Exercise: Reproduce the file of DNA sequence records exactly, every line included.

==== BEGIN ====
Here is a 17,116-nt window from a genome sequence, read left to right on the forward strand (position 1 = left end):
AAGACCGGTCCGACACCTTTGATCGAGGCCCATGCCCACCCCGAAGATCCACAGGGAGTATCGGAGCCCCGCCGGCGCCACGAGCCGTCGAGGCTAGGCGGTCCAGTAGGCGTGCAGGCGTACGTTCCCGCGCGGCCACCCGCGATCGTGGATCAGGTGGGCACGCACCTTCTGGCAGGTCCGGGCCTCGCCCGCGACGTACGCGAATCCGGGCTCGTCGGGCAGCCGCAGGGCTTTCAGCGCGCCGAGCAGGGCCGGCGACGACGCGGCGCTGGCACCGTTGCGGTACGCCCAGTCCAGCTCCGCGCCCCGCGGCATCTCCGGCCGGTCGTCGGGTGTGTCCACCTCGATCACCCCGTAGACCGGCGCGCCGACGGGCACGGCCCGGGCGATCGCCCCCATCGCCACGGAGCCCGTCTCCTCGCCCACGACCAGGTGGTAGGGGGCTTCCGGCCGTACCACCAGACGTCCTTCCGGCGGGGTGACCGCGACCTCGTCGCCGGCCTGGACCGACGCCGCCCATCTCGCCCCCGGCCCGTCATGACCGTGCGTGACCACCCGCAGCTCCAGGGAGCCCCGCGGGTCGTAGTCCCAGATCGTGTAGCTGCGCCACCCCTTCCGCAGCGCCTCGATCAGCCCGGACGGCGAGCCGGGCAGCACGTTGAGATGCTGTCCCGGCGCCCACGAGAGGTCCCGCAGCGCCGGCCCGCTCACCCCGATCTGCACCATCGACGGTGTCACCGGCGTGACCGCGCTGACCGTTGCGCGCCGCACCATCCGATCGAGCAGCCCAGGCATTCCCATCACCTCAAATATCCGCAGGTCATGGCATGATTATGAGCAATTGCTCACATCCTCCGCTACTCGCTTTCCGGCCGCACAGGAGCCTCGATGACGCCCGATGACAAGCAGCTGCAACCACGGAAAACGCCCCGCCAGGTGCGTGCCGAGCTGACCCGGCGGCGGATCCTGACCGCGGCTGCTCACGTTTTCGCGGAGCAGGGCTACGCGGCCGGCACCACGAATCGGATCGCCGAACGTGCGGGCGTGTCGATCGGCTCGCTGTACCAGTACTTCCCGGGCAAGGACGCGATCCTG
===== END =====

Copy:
Here is a 17,116-nt window from a genome sequence, read left to right on the forward strand (position 1 = left end):
AAGACCGGTCCGACACCTTTGATCGAGGCCCATGCCCACCCCGAAGATCCACAGGGAGTATCGGAGCCCCGCCGGCGCCACGAGCCGTCGAGGCTAGGCGGTCCAGTAGGCGTGCAGGCGTACGTTCCCGCGCGGCCACCCGCGATCGTGGATCAGGTGGGCACGCACCTTCTGGCAGGTCCGGGCCTCGCCCGCGACGTACGCGAATCCGGGCTCGTCGGGCAGCCGCAGGGCTTTCAGCGCGCCGAGCAGGGCCGGCGACGACGCGGCGCTGGCACCGTTGCGGTACGCCCAGTCCAGCTCCGCGCCCCGCGGCATCTCCGGCCGGTCGTCGGGTGTGTCCACCTCGATCACCCCGTAGACCGGCGCGCCGACGGGCACGGCCCGGGCGATCGCCCCCATCGCCACGGAGCCCGTCTCCTCGCCCACGACCAGGTGGTAGGGGGCTTCCGGCCGTACCACCAGACGTCCTTCCGGCGGGGTGACCGCGACCTCGTCGCCGGCCTGGACCGACGCCGCCCATCTCGCCCCCGGCCCGTCATGACCGTGCGTGACCACCCGCAGCTCCAGGGAGCCCCGCGGGTCGTAGTCCCAGATCGTGTAGCTGCGCCACCCCTTCCGCAGCGCCTCGATCAGCCCGGACGGCGAGCCGGGCAGCACGTTGAGATGCTGTCCCGGCGCCCACGAGAGGTCCCGCAGCGCCGGCCCGCTCACCCCGATCTGCACCATCGACGGTGTCACCGGCGTGACCGCGCTGACCGTTGCGCGCCGCACCATCCGATCGAGCAGCCCAGGCATTCCCATCACCTCAAATATCCGCAGGTCATGGCATGATTATGAGCAATTGCTCACATCCTCCGCTACTCGCTTTCCGGCCGCACAGGAGCCTCGATGACGCCCGATGACAAGCAGCTGCAACCACGGAAAACGCCCCGCCAGGTGCGTGCCGAGCTGACCCGGCGGCGGATCCTGACCGCGGCTGCTCACGTTTTCGCGGAGCAGGGCTACGCGGCCGGCACCACGAATCGGATCGCCGAACGTGCGGGCGTGTCGATCGGCTCGCTGTACCAGTACTTCCCGGGCAAGGACGCGATCCTG